By Jonathan Ramos
By Juan De Anda
By Mollie McWilliams
By Juan De Anda
By Mollie McWilliams
By Juan De Anda
By Jonathan Curiel
By Alexis Coe
In the Wound.After last year's fantastic postapocalyptic, outdoor version of Animal Farm, director and writer Jon Tracy and Shotgun Players return with an adaptation of The Iliad. Tracy's modern take focuses on Odysseus' attempt to avoid fighting in the Trojan War by pretending to be insane. But, of course, he does join the fight, and the battle scenes are quite thrilling. These sequences (choreographed beautifully by Dave Maier) feature a cast of more than 25, dressed like Road Warrior samurai and fighting with swords, crutches, and drumsticks. This is underscored by battlefield nurses pounding Japanese kodo-style drums high atop lookout towers. When the drama becomes too heavy, it's relieved by beautiful moments such as Odysseus' son throwing elegant paper-plane letters to his father, and soldiers suffering from PTSD seeking solace in therapy. As Agamemnon, Michael Torres steals the show, injecting dark humor into the endless war with nuggets like, "It's like you pooped sadness in a bag and delivered it to my party." Shotgun is doing an inspired service updating classics such as Animal Farm and its rock 'n' roll rendition of Beowulf. Now it adds The Iliad to that mix, and plans to offer Part Two in December. Through Oct. 3 at John Hinkel Park, 41 Somerset (at Southampton), Berkeley. Free-$10; 510-841-6500 or www.shotgunplayers.org. (Nathaniel Eaton) Reviewed Sept. 22.
Jerry Springer, the Opera. For all the camp and blasphemy, the West Coast premiere of Jerry Springer, the Opera, inspires more yawning than chair-throwing. Maybe it's because this is San Francisco, but shock value alone does not an operatic farce make, and there's only so much musical profanity you can take before it becomes tiresome. Directed by M. Graham Smith, with book and lyrics by Stewart Lee and Richard Thomas, the two-and-a-half-hour parody goes for the easy zingers, caricaturing the trailer-trash fame whores who make up the show's guests and audience. This does have a certain allure if you're in the mood, but then they had to ruin it by making it earnest. In Acts II and III, Jerry literally hears the music and starts to sympathize with the diaper-clad fetishists and dancing Ku Klux Klansmen he despises, but not before going to Hell and hosting an intervention between Jesus and Satan. While the vocal talent is impressive, the songs themselves are only catchy because of the sheer repetition and the novelty of such taboo topics as getting pissed on, sung in high falsetto. In short, go for the dick jokes, but don't stay for the attempted force-feeding of moral complexity. Through Oct. 16 at the Victoria Theatre, 2961 16th St. (at Mission), S.F. $25-$36; 863-7576 or www.roltheatre.com. (Anna Pulley) Reviewed Sept. 22.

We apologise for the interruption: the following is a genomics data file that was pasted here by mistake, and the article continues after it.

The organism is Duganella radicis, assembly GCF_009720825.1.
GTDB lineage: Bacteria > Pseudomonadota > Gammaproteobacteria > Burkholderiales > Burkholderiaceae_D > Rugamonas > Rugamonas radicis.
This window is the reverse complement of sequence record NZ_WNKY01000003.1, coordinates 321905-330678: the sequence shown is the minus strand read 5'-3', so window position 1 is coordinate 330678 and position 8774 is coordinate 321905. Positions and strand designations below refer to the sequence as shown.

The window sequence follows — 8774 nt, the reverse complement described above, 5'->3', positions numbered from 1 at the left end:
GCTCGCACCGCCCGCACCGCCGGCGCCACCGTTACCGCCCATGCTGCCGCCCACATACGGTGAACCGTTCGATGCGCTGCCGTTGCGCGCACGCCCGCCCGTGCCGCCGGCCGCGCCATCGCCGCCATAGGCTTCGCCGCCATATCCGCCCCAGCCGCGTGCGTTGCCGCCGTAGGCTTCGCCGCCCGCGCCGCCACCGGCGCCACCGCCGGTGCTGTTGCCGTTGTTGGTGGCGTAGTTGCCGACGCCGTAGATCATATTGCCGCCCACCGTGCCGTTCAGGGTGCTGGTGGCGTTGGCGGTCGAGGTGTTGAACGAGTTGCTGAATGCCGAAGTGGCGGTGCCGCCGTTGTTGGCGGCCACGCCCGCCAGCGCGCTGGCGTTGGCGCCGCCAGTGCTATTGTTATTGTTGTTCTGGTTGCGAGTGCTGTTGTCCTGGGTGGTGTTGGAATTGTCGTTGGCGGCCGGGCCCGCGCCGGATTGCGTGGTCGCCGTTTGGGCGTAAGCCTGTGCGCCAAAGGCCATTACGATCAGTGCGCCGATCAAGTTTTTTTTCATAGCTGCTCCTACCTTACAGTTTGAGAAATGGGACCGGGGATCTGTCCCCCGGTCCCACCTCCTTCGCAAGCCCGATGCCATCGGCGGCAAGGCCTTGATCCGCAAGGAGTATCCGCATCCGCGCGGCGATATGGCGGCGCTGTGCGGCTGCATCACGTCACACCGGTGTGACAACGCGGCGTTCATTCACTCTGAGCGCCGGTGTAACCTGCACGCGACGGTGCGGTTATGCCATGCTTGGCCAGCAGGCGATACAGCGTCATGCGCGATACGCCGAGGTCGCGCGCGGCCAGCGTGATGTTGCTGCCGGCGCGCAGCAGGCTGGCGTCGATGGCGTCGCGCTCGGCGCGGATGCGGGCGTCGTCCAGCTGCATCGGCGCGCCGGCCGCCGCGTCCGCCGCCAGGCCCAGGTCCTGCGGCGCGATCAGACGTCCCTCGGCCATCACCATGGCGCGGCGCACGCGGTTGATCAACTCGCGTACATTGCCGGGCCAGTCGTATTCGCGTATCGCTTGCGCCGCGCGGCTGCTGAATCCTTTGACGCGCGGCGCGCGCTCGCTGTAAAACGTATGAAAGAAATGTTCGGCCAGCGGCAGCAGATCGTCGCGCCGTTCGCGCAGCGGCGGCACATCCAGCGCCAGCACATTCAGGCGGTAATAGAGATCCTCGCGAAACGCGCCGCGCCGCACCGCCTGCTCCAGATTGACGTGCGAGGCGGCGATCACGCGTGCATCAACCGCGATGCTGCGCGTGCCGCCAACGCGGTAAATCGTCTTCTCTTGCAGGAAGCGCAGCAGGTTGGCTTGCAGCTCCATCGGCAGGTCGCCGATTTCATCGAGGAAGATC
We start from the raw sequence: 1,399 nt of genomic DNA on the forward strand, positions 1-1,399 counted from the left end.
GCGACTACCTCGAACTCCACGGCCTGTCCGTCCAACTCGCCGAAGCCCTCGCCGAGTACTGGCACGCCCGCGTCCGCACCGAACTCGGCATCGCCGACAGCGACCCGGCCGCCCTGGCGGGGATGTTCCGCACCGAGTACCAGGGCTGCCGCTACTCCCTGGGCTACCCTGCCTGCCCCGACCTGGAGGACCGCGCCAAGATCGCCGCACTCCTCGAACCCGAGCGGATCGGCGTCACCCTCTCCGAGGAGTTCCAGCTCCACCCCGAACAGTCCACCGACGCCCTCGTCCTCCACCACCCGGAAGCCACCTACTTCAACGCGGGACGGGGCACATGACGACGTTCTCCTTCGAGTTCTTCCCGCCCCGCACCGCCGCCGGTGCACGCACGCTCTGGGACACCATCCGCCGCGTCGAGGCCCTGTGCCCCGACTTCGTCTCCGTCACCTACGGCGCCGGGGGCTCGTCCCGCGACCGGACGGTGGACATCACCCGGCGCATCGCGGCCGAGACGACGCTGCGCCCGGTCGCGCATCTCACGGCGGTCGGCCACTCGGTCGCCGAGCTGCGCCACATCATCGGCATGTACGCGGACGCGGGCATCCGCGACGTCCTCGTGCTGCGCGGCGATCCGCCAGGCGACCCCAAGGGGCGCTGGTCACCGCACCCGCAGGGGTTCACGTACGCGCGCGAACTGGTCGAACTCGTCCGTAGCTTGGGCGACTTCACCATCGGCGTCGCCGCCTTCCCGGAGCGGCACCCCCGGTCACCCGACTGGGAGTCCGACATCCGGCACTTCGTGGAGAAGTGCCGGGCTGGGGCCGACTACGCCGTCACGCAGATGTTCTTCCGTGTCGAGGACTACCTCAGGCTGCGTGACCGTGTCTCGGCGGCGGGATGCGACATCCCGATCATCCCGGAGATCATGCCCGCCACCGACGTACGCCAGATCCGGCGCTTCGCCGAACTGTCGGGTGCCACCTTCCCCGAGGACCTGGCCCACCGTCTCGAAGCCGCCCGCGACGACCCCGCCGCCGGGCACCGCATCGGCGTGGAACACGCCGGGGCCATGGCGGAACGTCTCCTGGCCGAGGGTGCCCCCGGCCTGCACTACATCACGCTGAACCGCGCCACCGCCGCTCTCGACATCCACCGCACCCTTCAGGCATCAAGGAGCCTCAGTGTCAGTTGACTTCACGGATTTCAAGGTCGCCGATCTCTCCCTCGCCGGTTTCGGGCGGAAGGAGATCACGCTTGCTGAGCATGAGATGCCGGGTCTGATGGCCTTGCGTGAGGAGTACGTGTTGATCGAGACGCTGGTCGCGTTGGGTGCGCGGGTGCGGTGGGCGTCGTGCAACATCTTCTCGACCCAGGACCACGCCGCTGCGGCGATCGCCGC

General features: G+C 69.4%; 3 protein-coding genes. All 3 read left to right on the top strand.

Trouble in Mind. Had she not refused to change its title and its ending, Alice Childress' Trouble in Mind, from 1955, would have been the first play by a black woman produced on Broadway. That might seem a bitter irony, given what it's about: an interracial theater company struggling to stage a white-liberal vision of progressivism during the first halting steps of the civil rights movement. More exactly, it's about one actress (Margo Hall) with the dubious opportunity to become the first black leading lady on Broadway. And so this urgent cultural critique has every right to toss humor and subtlety out the window; the great delight is that it doesn't. Emboldened by Robin Stanton's sensitive and only just barely strident direction, Hall and her eight castmates — Rhonnie Washington in particular — deliver a testimony of inequality that is not just devastating but also devastatingly funny. Childress didn't compromise, so Lorraine Hansberry's A Raisin in the Sun beat her to the history books, but as this production reminds us, Trouble in Mind was built to stand the test of time. Through Oct. 3 at Aurora Theatre, 2081 Addison (at Shattuck), Berkeley. $34-$55; 510-843-4822 or www.auroratheatre.org. (Jonathan Kiefer) Reviewed Sept. 8.
"The Autumn LaughtHER Factor": All-woman sketch comedy. Through Oct. 25, 8 p.m. $20. www.pianofight.com. Off-Market Theater, 965 Mission (at Fifth St.), 336-0513.
Cat on a Hot Tin Roof: Tennessee Williams play held over through Oct. 22. 8 p.m. $26-$40. Actors Theatre San Francisco, 855 Bush (at Taylor), 345-1287.
Hail Caesar!: Teatro ZinZanni's new production. Through Oct. 31. $117-$145. Teatro ZinZanni, Piers 27 and 29 (Embarcadero and Battery), 438-2668.
Kiss of Blood: Thrillpeddlers' annual Shocktoberfest lineup including Grand Guignol terror plays Kiss of Blood, Lips of the Damned, and The Empress of Colma. Sept. 30-Nov. 19. $25-$35. thrillpeddlers.com/shocktoberfest-2010-kiss-of-blood/. The Hypnodrome, 575 10th St. (at Bryant), 377-4202.
KML Holds the Mayo: Live sketch comedy. Through Oct. 3, 8 p.m. $15-$20. www.killingmylobster.com. Zeum Theater, 221 Fourth St. (at Howard), 820-3320.
Monday Night Marsh: On select Mondays a different lineup of musicians, actors, performance artists, and others takes the stage at this regular event that's hosted local celebs like Josh Kornbluth and Marga Gomez in the past; see www.themarsh.org for a lineup of future shows. Mondays. $7. The Marsh, 1062 Valencia (at 22nd St.), 826-5750.